Lost in translation: Why Google Translate often gets Yorùbá — and other languages — wrong
13 March 2020
The English language has dominated online discourse as the “universal” language of communication since the inception of the internet. As of February 2020, over half of the websites on the internet are in English, according to WebTech3.
But as more people get online who speak different languages, it has sparked a linguistic digital revolution — immediate access to English translations of multiple languages with the click of a button.
Many tech companies have recently put effort into documenting non-English words on the internet, paving the way for the digitization of multiple languages. Google, Yoruba Names, Masakhane MT and ALC are examples of companies and start-ups that have been trying to marry technology with non-English languages.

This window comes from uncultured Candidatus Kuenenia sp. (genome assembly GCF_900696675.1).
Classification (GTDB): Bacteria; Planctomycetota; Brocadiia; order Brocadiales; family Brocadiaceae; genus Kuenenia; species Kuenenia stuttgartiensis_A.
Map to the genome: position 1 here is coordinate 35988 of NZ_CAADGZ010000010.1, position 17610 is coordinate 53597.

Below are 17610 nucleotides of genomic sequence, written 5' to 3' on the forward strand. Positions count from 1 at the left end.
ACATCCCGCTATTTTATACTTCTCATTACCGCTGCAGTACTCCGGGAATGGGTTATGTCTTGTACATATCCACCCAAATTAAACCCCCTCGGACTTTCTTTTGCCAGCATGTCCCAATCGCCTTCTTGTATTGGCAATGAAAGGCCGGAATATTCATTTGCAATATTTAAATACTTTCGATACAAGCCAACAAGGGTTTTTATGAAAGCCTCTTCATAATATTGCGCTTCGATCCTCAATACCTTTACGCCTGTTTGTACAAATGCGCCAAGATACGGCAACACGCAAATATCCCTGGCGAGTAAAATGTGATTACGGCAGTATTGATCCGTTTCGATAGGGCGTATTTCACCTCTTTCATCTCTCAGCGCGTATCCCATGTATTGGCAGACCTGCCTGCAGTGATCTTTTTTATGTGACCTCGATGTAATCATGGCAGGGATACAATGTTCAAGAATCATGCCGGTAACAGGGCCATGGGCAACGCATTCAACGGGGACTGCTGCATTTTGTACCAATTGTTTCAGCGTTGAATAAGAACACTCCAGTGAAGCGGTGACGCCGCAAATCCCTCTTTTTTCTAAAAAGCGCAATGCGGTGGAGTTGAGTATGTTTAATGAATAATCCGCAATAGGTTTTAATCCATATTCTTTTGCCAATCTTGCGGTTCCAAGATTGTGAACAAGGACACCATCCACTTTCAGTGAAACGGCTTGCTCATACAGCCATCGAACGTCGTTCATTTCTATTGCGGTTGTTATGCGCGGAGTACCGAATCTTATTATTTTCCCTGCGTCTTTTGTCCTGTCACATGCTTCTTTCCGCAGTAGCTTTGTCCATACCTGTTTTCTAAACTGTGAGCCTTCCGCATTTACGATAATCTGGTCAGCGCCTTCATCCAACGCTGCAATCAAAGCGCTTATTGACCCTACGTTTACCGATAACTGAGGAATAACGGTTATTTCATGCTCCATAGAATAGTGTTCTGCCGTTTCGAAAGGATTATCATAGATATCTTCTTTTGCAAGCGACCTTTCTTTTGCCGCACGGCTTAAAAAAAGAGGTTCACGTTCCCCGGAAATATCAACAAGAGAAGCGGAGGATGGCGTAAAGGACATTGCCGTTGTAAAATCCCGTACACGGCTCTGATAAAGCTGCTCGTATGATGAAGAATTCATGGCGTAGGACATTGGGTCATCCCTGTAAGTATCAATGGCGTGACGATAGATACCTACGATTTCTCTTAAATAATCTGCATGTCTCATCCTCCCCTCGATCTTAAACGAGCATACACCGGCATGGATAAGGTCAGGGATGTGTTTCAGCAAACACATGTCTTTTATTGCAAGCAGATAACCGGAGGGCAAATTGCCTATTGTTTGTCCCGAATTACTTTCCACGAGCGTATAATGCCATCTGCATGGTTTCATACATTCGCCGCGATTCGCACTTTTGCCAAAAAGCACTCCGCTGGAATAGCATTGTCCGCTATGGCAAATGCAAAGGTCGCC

In late February 2020, Google announced that it would add five new languages to its Google Translate services, including Kinyarwanda, Uighur, Tatar, Turkmen and Odia, after a four-year hiatus on adding new languages.
But have you ever clicked on the translation option and realized that the English translation is, at best, just OK? And at worst, not accurate at all?
There are many controversies and difficulties when it comes to doing this kind of language translation and access work.
Twitter offers Yorùbá language translation into English via Google Translate as much as possible, and usually, the outcome isn’t totally bad — perhaps a few words are correct.
The reason for these challenges is that tech companies usually collect their linguistic data for English translation sourced from the internet. This data may work for some languages, but languages like Yorùbá and Ìgbò, two main languages from Nigeria, are challenging, due to the inadequate or inaccurate accent marks to indicate tones on these words. Read the full article on Global Voices Online here